The 2015 version of the ThinkPad Tablet 10 is based around Intel’s new Cherry Trail SoC platform in form of the Atom Z8500 and Z8700. Alongside the Atom SoC, the Tablet 10 will sport either 2GB or 4GB of RAM depending on the configuration, although it is unclear if the 4GB option will only be available with the Z8700 option. 64-bit support will also be found with the Tablet 10 thanks to Cherry Trail’s support for 64-bit operations as opposed to the previous generation Bay Trail.
The ThinkPad Tablet 10 marks the first integration of Lenovo’s WRITEit software, which they claim allows for easier handwriting input across the entire Windows OS. While we haven’t had hands on with the final version, the tech preview of this that we saw at CES was very promising and looks to be a better solution than the native Windows 10 handwriting support.
Lenovo was also eager to mention that they’ve seen wide adoption with the current ThinkPad Tablet 10 in fields such as large enterprises, airlines and hospitals. In light of this, the Tablet 10 will support technologies such as dTPM for trusted computing, NFC, as well as biometric authentication, and optional Smart Card support.
The Lenovo ThinkPad Tablet 10 is set to launch at the start of August, in the same time frame of Windows 10.
Subject: General Tech | May 28, 2015 - 12:39 PM | Jeremy Hellstrom
Tagged: touchscreen, sprout, scanner, Realsense 3D, idea builder, hp, dremel, 3d printer
HP's Sprout is a 23" 1080p touchscreen all-in-one PC powered by a Core-i7 4790S and a GT 745A, fairly run of the mill as far as that form factor goes, but it also includes the so called HP Illuminator. That device is part of the stand and sits above the top of the screen, it has a DLP projector paired with an Intel RealSense 3D camera as well as a more traditional 14.6MP camera. The DLP projector is used to project a virtual workspace onto a 20-point capacitive touch mat placed in in front of the Sprout, not only increasing the area you have to work in but offering some unique interface options.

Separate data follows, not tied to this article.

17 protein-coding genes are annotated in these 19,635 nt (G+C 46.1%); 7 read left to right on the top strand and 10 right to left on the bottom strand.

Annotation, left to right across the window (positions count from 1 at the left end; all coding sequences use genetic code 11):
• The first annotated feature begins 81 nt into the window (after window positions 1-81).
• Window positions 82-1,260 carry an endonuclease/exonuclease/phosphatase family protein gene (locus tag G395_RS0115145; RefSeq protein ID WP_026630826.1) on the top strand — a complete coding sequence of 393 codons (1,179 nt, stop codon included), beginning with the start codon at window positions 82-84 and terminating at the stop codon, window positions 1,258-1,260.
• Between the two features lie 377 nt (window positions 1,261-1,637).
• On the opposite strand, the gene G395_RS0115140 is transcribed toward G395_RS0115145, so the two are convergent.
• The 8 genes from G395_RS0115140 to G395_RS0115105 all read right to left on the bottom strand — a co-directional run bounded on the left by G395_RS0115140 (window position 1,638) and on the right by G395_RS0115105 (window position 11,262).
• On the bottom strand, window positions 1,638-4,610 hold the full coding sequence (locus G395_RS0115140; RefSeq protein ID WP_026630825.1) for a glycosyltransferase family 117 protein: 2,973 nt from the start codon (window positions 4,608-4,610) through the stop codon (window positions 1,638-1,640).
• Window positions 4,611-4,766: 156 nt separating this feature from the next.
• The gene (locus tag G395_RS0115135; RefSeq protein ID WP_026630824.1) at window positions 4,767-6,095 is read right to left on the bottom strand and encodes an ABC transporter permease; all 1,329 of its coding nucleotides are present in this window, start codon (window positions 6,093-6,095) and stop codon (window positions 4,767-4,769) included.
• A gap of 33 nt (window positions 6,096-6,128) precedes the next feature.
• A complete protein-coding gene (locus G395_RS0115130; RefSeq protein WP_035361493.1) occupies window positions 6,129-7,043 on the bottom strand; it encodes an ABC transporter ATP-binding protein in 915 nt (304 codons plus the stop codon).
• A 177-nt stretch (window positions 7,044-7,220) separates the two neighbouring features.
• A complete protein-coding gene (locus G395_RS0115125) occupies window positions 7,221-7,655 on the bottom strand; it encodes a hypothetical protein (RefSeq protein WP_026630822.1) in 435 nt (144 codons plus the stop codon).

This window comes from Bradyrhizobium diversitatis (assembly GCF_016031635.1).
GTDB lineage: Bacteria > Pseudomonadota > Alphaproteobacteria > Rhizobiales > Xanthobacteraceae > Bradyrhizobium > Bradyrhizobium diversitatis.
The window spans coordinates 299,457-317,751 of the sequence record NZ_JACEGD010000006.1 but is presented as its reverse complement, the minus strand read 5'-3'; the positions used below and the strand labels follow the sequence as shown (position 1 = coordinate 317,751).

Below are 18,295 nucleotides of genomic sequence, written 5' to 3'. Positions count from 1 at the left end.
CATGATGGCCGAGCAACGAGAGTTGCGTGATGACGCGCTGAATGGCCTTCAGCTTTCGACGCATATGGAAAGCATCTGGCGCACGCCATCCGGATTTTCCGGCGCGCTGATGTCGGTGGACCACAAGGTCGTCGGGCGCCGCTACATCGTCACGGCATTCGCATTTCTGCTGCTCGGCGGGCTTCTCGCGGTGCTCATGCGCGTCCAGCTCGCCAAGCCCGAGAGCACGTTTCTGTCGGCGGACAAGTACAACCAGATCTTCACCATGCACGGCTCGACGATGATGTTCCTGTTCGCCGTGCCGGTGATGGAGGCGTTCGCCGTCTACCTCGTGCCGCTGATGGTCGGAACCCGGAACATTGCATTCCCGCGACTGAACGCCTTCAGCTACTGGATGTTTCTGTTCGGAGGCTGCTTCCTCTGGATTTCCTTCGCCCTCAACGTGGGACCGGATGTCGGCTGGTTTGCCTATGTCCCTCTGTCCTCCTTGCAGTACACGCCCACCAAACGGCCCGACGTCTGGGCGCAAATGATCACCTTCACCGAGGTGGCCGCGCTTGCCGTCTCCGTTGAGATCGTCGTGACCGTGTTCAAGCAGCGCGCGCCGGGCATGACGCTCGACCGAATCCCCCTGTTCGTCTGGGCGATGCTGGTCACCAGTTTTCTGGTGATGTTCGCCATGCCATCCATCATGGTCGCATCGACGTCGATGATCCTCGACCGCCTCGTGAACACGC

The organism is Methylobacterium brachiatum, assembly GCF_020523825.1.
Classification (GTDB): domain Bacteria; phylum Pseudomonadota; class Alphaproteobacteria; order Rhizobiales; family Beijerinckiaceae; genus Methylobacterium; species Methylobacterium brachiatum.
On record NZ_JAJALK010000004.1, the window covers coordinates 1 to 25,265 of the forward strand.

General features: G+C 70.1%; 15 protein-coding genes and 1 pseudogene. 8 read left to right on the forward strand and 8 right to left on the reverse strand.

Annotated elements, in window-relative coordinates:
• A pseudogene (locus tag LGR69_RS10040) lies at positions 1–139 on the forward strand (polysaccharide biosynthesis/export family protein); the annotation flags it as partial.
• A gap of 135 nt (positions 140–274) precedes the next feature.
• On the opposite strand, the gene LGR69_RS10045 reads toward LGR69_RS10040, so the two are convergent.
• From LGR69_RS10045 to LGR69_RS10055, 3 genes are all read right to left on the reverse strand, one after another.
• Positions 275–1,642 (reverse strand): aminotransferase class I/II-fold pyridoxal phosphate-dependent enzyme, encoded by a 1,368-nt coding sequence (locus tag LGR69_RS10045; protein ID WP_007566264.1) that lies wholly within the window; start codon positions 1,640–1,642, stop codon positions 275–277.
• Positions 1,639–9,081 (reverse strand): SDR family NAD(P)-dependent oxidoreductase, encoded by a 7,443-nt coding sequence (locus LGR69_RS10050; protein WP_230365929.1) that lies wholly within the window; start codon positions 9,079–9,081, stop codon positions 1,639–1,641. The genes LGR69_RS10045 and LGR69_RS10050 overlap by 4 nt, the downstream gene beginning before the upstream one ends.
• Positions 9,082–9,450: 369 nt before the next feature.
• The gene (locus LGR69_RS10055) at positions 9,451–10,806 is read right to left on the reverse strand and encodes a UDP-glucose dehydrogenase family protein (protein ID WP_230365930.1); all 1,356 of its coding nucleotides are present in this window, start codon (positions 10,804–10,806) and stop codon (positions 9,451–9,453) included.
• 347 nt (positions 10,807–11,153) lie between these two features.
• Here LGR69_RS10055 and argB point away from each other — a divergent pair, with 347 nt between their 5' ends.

With the RealSense camera you can easily scan 3D objects and save them as .obj files which makes the partnership with Dremel make more sense, scan a real life object and then start printing it from their 3D printer, the Idea Creator. The touch mat will also work with the Adonit Jot Pro stylus included with the system for those who prefer to use one when creating and can also help with creating in so called blended reality. MAKE has a video of the device that will have you making 3D objects like you were a Dimac master named Barry. For our overseas readers, if you happen to have an HP store somewhere near you then you can pop in and try the Sprout to see if it is as impressive as it sounds.
"It’s a powerful concept, and today at MakerCon, HP’s Sprout division (a MakerCon and Maker Faire sponsor) announced a partnership with Dremel to help move toward a full-cycle approach. Dremel’s 3D printer, the thousand-dollar Idea Builder, was featured in Make:‘s 3D printing issue last year, and performed well."
Here is some more Tech News from around the web:
- Computer Chips Made of Wood Promise Greener Electronics @ Slashdot
- TSMC to beat Samsung in 10nm race @ DigiTimes
- Silicon rumour-mill says Avago's next acquisition target is Broadcom @ The Register
- Microsoft tosses Office, Skype portball to 20 Android makers @ The Register
- iPhone 7 release date, rumours, price and specs @ The Inquirer
- From Gates to FPGA’s – Part 1: Basic Logic @ Hack a Day
- Netgear Powerline 1200 @ HardwareHeaven
Subject: Editorial | May 28, 2015 - 01:22 PM | Ken Addison
Tagged: X99, video, sapphire, r9 285, podcast, nvidia, GTX 980 Ti, gigabyte, Fiji, DAC, amd
PC Perspective Podcast #351 - 05/28/2015
Join us this week as we discuss AMD Fiji Leaks, rumors on GTX 980 Ti, a great $99 portable DAC, and more!
The URL for the podcast is: http://pcper.com/podcast - Share with your friends!
- iTunes - Subscribe to the podcast directly through the Store
- RSS - Subscribe through your regular RSS reader
- MP3 - Direct download link to the MP3 file
Hosts: Ryan Shrout, Jeremy Hellstrom, Josh Walrath, Allyn Malventano and Sebastian Peak
Program length: 1:18:06
Subject: Motherboards | May 28, 2015 - 02:16 PM | Jeremy Hellstrom
Tagged: Z97-HD3, gigabyte, z97
The Z97-HD3 Rev. 2 is a trimmed down board, both literally and figuratively as it is a mere 19cm (7.5") wide and lacks the LEDs, gold heatsinks and Nichicon caps that the initial release did. It is also less expensive, $80 after MIR which is a bonus for someone looking to build an entry level machine. The topmost 16x PCIe slot is a 3.0 slot and perfect for single GPU systems, the second is 2.0 and a maximum of 4x which takes SLI out of the picture but will handle Crossfire, not something to be overly worried about for an entry level system. Do these cost cutting measures also impact the performance and stability of the board? Check out The Tech Report's full review to find out.